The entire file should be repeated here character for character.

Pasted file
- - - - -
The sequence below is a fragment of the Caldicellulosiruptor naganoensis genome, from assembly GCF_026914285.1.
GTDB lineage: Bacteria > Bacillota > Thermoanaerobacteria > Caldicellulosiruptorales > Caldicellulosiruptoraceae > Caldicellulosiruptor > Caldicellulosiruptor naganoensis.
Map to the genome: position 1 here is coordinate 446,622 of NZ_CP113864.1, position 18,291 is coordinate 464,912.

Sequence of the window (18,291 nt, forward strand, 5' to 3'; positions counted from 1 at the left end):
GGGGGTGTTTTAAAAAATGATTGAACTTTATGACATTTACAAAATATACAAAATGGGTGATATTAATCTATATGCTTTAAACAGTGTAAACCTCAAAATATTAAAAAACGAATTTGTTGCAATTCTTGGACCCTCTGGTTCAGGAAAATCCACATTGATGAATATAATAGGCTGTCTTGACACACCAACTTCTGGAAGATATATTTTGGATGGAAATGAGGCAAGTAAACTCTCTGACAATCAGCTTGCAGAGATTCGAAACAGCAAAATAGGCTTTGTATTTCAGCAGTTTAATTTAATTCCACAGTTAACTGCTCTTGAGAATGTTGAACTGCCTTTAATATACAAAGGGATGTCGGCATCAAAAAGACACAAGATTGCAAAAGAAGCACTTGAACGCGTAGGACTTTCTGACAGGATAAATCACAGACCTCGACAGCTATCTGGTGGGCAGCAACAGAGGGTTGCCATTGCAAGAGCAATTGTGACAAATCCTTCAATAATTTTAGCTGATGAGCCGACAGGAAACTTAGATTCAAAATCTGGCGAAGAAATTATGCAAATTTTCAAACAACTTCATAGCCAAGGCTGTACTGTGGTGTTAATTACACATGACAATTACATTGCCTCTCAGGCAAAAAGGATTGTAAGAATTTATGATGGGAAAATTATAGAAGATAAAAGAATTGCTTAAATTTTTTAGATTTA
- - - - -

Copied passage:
The sequence below is a fragment of the Caldicellulosiruptor naganoensis genome, from assembly GCF_026914285.1.
GTDB lineage: Bacteria > Bacillota > Thermoanaerobacteria > Caldicellulosiruptorales > Caldicellulosiruptoraceae > Caldicellulosiruptor > Caldicellulosiruptor naganoensis.
Map to the genome: position 1 here is coordinate 446,622 of NZ_CP113864.1, position 18,291 is coordinate 464,912.

Sequence of the window (18,291 nt, forward strand, 5' to 3'; positions counted from 1 at the left end):
GGGGGTGTTTTAAAAAATGATTGAACTTTATGACATTTACAAAATATACAAAATGGGTGATATTAATCTATATGCTTTAAACAGTGTAAACCTCAAAATATTAAAAAACGAATTTGTTGCAATTCTTGGACCCTCTGGTTCAGGAAAATCCACATTGATGAATATAATAGGCTGTCTTGACACACCAACTTCTGGAAGATATATTTTGGATGGAAATGAGGCAAGTAAACTCTCTGACAATCAGCTTGCAGAGATTCGAAACAGCAAAATAGGCTTTGTATTTCAGCAGTTTAATTTAATTCCACAGTTAACTGCTCTTGAGAATGTTGAACTGCCTTTAATATACAAAGGGATGTCGGCATCAAAAAGACACAAGATTGCAAAAGAAGCACTTGAACGCGTAGGACTTTCTGACAGGATAAATCACAGACCTCGACAGCTATCTGGTGGGCAGCAACAGAGGGTTGCCATTGCAAGAGCAATTGTGACAAATCCTTCAATAATTTTAGCTGATGAGCCGACAGGAAACTTAGATTCAAAATCTGGCGAAGAAATTATGCAAATTTTCAAACAACTTCATAGCCAAGGCTGTACTGTGGTGTTAATTACACATGACAATTACATTGCCTCTCAGGCAAAAAGGATTGTAAGAATTTATGATGGGAAAATTATAGAAGATAAAAGAATTGCTTAAATTTTTTAGATTTA